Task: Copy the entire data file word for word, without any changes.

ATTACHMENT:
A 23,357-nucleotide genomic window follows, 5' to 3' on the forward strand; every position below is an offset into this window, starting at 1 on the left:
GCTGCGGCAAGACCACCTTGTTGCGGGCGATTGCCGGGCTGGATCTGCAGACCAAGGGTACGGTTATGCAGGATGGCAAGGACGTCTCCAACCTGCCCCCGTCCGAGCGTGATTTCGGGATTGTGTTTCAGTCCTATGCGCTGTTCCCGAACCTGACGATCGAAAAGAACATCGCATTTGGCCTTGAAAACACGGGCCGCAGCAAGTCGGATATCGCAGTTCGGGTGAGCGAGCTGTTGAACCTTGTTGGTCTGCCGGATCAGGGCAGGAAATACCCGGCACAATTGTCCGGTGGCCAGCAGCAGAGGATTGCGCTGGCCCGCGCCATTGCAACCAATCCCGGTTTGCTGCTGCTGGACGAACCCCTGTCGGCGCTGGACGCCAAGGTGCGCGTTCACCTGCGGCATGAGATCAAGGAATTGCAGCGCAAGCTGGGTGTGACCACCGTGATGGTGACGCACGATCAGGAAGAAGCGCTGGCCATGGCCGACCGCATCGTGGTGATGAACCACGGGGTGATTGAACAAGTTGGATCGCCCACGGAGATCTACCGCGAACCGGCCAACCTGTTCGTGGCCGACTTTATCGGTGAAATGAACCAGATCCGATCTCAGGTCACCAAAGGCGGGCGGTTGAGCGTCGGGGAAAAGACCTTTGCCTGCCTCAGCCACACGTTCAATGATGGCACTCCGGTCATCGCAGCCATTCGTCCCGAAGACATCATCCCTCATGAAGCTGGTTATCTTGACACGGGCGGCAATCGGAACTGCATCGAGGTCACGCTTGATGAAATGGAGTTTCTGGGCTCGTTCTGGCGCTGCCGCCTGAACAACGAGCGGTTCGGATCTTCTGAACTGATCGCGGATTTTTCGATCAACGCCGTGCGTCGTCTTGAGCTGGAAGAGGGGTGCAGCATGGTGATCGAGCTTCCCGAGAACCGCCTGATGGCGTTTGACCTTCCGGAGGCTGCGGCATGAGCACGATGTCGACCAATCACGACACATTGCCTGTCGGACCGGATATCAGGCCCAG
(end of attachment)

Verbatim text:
A 23,357-nucleotide genomic window follows, 5' to 3' on the forward strand; every position below is an offset into this window, starting at 1 on the left:
GCTGCGGCAAGACCACCTTGTTGCGGGCGATTGCCGGGCTGGATCTGCAGACCAAGGGTACGGTTATGCAGGATGGCAAGGACGTCTCCAACCTGCCCCCGTCCGAGCGTGATTTCGGGATTGTGTTTCAGTCCTATGCGCTGTTCCCGAACCTGACGATCGAAAAGAACATCGCATTTGGCCTTGAAAACACGGGCCGCAGCAAGTCGGATATCGCAGTTCGGGTGAGCGAGCTGTTGAACCTTGTTGGTCTGCCGGATCAGGGCAGGAAATACCCGGCACAATTGTCCGGTGGCCAGCAGCAGAGGATTGCGCTGGCCCGCGCCATTGCAACCAATCCCGGTTTGCTGCTGCTGGACGAACCCCTGTCGGCGCTGGACGCCAAGGTGCGCGTTCACCTGCGGCATGAGATCAAGGAATTGCAGCGCAAGCTGGGTGTGACCACCGTGATGGTGACGCACGATCAGGAAGAAGCGCTGGCCATGGCCGACCGCATCGTGGTGATGAACCACGGGGTGATTGAACAAGTTGGATCGCCCACGGAGATCTACCGCGAACCGGCCAACCTGTTCGTGGCCGACTTTATCGGTGAAATGAACCAGATCCGATCTCAGGTCACCAAAGGCGGGCGGTTGAGCGTCGGGGAAAAGACCTTTGCCTGCCTCAGCCACACGTTCAATGATGGCACTCCGGTCATCGCAGCCATTCGTCCCGAAGACATCATCCCTCATGAAGCTGGTTATCTTGACACGGGCGGCAATCGGAACTGCATCGAGGTCACGCTTGATGAAATGGAGTTTCTGGGCTCGTTCTGGCGCTGCCGCCTGAACAACGAGCGGTTCGGATCTTCTGAACTGATCGCGGATTTTTCGATCAACGCCGTGCGTCGTCTTGAGCTGGAAGAGGGGTGCAGCATGGTGATCGAGCTTCCCGAGAACCGCCTGATGGCGTTTGACCTTCCGGAGGCTGCGGCATGAGCACGATGTCGACCAATCACGACACATTGCCTGTCGGACCGGATATCAGGCCCAG